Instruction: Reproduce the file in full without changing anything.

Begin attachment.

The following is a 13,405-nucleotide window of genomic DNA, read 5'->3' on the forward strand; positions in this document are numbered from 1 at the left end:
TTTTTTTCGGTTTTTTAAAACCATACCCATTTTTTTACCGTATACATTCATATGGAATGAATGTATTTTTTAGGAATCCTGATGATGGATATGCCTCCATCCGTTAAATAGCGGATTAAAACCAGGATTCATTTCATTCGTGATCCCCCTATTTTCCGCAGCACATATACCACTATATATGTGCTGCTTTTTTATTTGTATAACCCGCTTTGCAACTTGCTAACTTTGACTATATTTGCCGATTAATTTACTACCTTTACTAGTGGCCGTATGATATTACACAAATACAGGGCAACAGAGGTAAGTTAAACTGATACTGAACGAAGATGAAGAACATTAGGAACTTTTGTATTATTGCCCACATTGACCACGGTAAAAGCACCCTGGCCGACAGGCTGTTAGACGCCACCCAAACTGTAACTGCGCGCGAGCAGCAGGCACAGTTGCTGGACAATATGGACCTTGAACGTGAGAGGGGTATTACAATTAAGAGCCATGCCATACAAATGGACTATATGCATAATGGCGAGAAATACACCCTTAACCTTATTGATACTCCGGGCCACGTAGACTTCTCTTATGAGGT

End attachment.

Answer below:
The following is a 13,405-nucleotide window of genomic DNA, read 5'->3' on the forward strand; positions in this document are numbered from 1 at the left end:
TTTTTTTCGGTTTTTTAAAACCATACCCATTTTTTTACCGTATACATTCATATGGAATGAATGTATTTTTTAGGAATCCTGATGATGGATATGCCTCCATCCGTTAAATAGCGGATTAAAACCAGGATTCATTTCATTCGTGATCCCCCTATTTTCCGCAGCACATATACCACTATATATGTGCTGCTTTTTTATTTGTATAACCCGCTTTGCAACTTGCTAACTTTGACTATATTTGCCGATTAATTTACTACCTTTACTAGTGGCCGTATGATATTACACAAATACAGGGCAACAGAGGTAAGTTAAACTGATACTGAACGAAGATGAAGAACATTAGGAACTTTTGTATTATTGCCCACATTGACCACGGTAAAAGCACCCTGGCCGACAGGCTGTTAGACGCCACCCAAACTGTAACTGCGCGCGAGCAGCAGGCACAGTTGCTGGACAATATGGACCTTGAACGTGAGAGGGGTATTACAATTAAGAGCCATGCCATACAAATGGACTATATGCATAATGGCGAGAAATACACCCTTAACCTTATTGATACTCCGGGCCACGTAGACTTCTCTTATGAGGT